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Because it is perhaps the most intense theme of the play, understanding repression is the key to understanding both the characters and the story. Bernarda seems to understand that her children are capable of sexual desire, but she makes it her explicit purpose to tyrannically keep them from expressing those desires. They are forced into an eight-year mourning period at the beginning of the play, and she is terrified they might give in to the demands of a man like Pepe if they are not kept from exploring their desires. Even when La Poncia tells her that the children will break free the second they are given an inch of freedom, she believes she is doing the right thing. The claustrophobic atmosphere of the play is a reflection of the steady bitterness and hatred that exists between these sisters because they are so repressed. Their animosity towards one another is easiest to understand when one considers how desperately they all need Pepe as an object of admiration in their repressive world. Lorca might be ambivalent about the powers of human sexuality, but he is clear about the cost of repression: it causes people to shrivel up into suffering, which ultimately makes us into worse, uglier people.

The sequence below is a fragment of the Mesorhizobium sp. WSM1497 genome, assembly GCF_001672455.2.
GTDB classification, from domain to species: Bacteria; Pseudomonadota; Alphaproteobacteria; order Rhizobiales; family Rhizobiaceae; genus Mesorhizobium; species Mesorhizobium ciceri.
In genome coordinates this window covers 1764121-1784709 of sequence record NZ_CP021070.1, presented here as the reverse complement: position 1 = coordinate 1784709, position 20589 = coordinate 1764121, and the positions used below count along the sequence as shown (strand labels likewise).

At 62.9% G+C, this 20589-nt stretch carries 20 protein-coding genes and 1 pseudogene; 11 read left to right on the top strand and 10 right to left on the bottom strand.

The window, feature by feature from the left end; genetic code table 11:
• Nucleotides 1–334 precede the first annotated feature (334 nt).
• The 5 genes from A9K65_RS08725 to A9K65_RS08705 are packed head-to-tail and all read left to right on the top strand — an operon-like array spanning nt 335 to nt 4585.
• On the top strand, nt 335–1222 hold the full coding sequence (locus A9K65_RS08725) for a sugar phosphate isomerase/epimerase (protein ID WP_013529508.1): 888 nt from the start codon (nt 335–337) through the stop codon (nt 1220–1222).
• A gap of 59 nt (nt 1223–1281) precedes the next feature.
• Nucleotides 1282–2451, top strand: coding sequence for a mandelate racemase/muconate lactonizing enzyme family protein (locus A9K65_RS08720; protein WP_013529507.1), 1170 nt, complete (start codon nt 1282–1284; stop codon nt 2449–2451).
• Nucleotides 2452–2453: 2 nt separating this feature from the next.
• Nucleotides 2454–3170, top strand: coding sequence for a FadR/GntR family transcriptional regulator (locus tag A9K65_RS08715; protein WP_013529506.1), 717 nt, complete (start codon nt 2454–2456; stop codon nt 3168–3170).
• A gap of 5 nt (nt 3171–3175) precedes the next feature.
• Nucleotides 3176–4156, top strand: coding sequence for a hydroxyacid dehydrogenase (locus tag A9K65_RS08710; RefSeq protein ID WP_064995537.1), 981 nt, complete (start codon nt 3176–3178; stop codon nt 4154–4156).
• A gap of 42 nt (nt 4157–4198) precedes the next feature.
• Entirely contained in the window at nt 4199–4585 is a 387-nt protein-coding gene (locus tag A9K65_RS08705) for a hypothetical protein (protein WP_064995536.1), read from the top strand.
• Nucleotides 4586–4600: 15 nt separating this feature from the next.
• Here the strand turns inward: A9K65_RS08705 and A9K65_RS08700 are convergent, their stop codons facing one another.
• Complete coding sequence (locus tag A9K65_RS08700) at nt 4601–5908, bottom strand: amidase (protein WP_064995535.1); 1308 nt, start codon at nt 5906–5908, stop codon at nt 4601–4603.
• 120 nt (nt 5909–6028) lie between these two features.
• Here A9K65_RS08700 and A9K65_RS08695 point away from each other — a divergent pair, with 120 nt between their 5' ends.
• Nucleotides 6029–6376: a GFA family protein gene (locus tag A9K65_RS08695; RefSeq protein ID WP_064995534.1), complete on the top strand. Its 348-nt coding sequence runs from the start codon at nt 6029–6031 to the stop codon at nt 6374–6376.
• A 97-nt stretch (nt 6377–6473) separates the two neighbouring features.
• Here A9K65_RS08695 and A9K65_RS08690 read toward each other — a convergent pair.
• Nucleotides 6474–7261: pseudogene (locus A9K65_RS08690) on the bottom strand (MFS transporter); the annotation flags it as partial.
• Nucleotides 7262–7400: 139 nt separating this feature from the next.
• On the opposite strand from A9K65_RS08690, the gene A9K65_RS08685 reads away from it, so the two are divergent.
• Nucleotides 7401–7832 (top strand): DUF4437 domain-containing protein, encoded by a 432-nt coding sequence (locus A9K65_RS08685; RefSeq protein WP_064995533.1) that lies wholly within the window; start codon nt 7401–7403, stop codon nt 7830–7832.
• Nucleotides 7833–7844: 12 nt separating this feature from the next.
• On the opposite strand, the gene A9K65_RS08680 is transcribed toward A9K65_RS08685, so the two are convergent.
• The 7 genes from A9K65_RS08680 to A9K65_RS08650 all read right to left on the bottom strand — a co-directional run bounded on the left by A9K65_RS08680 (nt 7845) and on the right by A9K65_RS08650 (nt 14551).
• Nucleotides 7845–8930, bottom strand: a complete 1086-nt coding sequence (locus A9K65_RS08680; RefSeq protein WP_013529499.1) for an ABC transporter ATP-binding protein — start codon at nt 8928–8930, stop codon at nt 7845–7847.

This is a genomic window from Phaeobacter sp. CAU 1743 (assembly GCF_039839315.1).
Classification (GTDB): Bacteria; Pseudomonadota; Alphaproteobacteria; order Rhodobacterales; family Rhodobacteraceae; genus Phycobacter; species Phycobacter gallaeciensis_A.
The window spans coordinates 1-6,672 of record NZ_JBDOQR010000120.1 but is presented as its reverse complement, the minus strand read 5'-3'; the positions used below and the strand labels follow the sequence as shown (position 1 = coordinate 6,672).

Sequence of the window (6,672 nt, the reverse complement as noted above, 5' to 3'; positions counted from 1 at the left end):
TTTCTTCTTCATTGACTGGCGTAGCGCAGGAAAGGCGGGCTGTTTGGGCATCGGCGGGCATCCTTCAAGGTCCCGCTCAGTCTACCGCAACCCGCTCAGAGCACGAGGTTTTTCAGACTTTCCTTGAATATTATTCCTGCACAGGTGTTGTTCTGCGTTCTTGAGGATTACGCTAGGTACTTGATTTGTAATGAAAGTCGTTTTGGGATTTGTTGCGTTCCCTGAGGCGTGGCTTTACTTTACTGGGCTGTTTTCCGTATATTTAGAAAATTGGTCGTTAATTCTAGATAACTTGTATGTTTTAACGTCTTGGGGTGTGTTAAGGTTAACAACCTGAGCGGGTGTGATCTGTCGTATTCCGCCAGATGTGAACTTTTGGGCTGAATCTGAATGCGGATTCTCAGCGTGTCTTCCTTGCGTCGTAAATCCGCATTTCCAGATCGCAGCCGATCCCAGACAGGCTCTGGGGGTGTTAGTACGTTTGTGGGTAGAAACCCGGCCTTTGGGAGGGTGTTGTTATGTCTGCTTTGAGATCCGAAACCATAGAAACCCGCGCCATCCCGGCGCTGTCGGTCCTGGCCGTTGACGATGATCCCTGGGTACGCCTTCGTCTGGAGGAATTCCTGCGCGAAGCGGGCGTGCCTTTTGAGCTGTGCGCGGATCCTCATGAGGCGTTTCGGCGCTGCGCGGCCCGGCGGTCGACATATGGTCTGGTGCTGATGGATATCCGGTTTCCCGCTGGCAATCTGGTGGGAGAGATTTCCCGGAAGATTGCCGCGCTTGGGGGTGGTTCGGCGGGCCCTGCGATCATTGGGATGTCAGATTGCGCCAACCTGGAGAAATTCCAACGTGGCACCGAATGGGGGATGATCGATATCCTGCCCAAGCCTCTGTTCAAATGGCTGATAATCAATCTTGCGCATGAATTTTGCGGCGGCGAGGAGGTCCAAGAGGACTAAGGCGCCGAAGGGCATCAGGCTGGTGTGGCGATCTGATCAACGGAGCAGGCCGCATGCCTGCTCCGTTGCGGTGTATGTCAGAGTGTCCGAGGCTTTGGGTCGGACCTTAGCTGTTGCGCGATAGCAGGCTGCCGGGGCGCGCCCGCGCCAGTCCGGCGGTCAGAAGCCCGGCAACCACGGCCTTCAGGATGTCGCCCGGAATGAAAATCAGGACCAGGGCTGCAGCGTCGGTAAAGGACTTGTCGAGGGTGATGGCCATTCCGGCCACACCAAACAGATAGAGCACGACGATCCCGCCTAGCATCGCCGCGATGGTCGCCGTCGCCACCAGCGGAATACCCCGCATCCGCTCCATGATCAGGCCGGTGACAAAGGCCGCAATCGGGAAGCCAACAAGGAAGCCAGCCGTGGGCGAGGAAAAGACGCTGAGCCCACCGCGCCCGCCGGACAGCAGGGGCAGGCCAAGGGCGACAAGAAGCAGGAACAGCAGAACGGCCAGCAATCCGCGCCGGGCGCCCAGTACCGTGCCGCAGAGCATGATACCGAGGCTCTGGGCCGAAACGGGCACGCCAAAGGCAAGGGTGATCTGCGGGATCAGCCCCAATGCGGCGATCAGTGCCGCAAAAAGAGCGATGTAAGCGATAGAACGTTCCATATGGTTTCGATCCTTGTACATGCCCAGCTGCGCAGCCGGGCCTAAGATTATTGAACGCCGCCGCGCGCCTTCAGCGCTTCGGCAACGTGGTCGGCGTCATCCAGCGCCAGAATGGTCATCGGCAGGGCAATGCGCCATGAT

These two methods of repression are quite different, in that Bernarda genuinely wants to protect her daughters' virtue.... Tartuffe is the story of a deceiver, he is a hypocrite. He hides behind his religious guise and acts on those things he preaches against.